RENGO (Japanese Trade Union Confederation) held the 76th meeting of its Central Committee on December 5, 2017, and decided its policy on demands for the improvement of wages and working conditions in labour-management negotiations to be held in the spring of 2018 (the annual spring labour struggle for a better life).
Regarding wages, RENGO decided that trade unions should demand a raise of around 4%, consisting of a basic wage hike of about 2% and a regular wage hike of about 2%. The basic wage hike means a raise in the basic wage of all employees in a company; the regular wage hike means a raise in the part of the wage determined by number of years of employment. Companies that do not have a regular wage hike in their wage systems should make an equivalent wage hike demand.
As the background to these wage demands, RENGO cited the continuing moderate growth of both the Japanese economy and the world economy. And as grounds for the amount to be demanded this time, it pointed to the need to raise wage levels in all industries and to correct disparities. Experts have said that the high level of corporate profits recently is also a tailwind for wage hikes. At the same time, however, there are concerns about the environment surrounding wage hikes, including the fact that the Japanese economy has still not been able to exit the prolonged period of deflation and, in several instances, instability in the international political and economic situation.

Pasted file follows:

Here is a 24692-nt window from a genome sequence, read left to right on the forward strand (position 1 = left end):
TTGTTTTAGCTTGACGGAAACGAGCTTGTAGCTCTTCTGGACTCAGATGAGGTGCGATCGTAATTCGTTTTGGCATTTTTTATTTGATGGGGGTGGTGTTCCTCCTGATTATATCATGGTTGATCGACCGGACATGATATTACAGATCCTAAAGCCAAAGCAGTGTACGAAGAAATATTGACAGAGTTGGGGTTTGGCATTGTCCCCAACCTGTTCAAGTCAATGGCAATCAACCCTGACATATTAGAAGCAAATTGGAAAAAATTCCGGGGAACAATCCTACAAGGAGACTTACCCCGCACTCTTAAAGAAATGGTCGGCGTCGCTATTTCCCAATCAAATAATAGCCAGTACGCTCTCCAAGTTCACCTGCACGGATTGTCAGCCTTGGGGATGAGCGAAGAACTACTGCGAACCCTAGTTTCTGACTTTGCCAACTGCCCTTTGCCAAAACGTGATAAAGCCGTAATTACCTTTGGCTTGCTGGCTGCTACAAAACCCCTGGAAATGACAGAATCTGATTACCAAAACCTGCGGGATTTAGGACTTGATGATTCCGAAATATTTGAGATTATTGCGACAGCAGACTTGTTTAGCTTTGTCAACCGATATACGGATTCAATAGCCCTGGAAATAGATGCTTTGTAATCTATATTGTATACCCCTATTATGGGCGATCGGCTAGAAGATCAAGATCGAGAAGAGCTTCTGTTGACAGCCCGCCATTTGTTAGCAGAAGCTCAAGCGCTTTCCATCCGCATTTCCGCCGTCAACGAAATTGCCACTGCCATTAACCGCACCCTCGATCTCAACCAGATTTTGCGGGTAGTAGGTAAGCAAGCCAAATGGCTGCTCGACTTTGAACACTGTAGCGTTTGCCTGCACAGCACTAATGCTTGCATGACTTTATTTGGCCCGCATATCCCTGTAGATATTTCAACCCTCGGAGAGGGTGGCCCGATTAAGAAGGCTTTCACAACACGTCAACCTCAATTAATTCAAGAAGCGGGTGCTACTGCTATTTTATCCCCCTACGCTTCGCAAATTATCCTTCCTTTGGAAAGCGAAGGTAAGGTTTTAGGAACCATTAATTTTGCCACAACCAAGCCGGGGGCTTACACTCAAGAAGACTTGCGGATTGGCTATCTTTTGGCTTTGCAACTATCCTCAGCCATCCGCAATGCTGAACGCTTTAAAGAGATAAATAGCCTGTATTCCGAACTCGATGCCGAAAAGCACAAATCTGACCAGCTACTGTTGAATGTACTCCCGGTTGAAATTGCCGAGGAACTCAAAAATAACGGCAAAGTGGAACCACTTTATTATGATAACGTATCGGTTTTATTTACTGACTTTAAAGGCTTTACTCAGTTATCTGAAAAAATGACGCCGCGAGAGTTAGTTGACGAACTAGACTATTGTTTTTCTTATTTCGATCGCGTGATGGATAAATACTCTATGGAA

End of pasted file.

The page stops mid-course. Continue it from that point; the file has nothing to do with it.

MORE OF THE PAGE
In the 2018 wage demands, RENGO is emphasizing the improvement of conditions for workers in small and medium-sized companies and nonregular workers. The gap between workers in small and medium-sized companies and workers in large corporations is growing. To correct this gap, RENGO proposes that the level of wage hike demands in small and medium-sized companies should be at least 10,500 yen. RENGO also places importance on improvement of the hourly wages of nonregular workers, such as part-time workers. It is demanding that, first of all, the hourly wage of nonregular workers should be set at 1,000 yen. Workers who have already achieved this level should demand an hourly raise of around 37 yen.
Regarding working conditions, RENGO places top priority on the correction of long working hours. In Japan, shortening of the working hours of regular employees is not making progress, and overwork is seen as the cause of illnesses and even deaths. RENGO urges improvements on this issue and the realization of a work-life balance. For this purpose, it is calling on trade unions to strengthen labour-management agreements stipulating overtime in all workplaces and to check that the upper limit on overtime is, in principle, 45 hours a month and 360 hours a year. In addition, even in unavoidable special cases, RENGO is demanding that the upper limit on overtime should be 720 hours a year.
In the light of RENGO’s policy, industrial trade union federations and company-based unions will discuss and decide their demands in January and February of next year. With RENGO’s policy serving as a national guideline, decisions will be made on the basis of an analysis of industrial and corporate conditions and discussions among trade union members. Company-based unions will then submit their demands in writing to management, and collective bargaining will take place. Usually most unions receive replies from the company in March or April, and a settlement is reached. In some cases, however, when agreement cannot be reached, unions seek arbitration or take industrial action.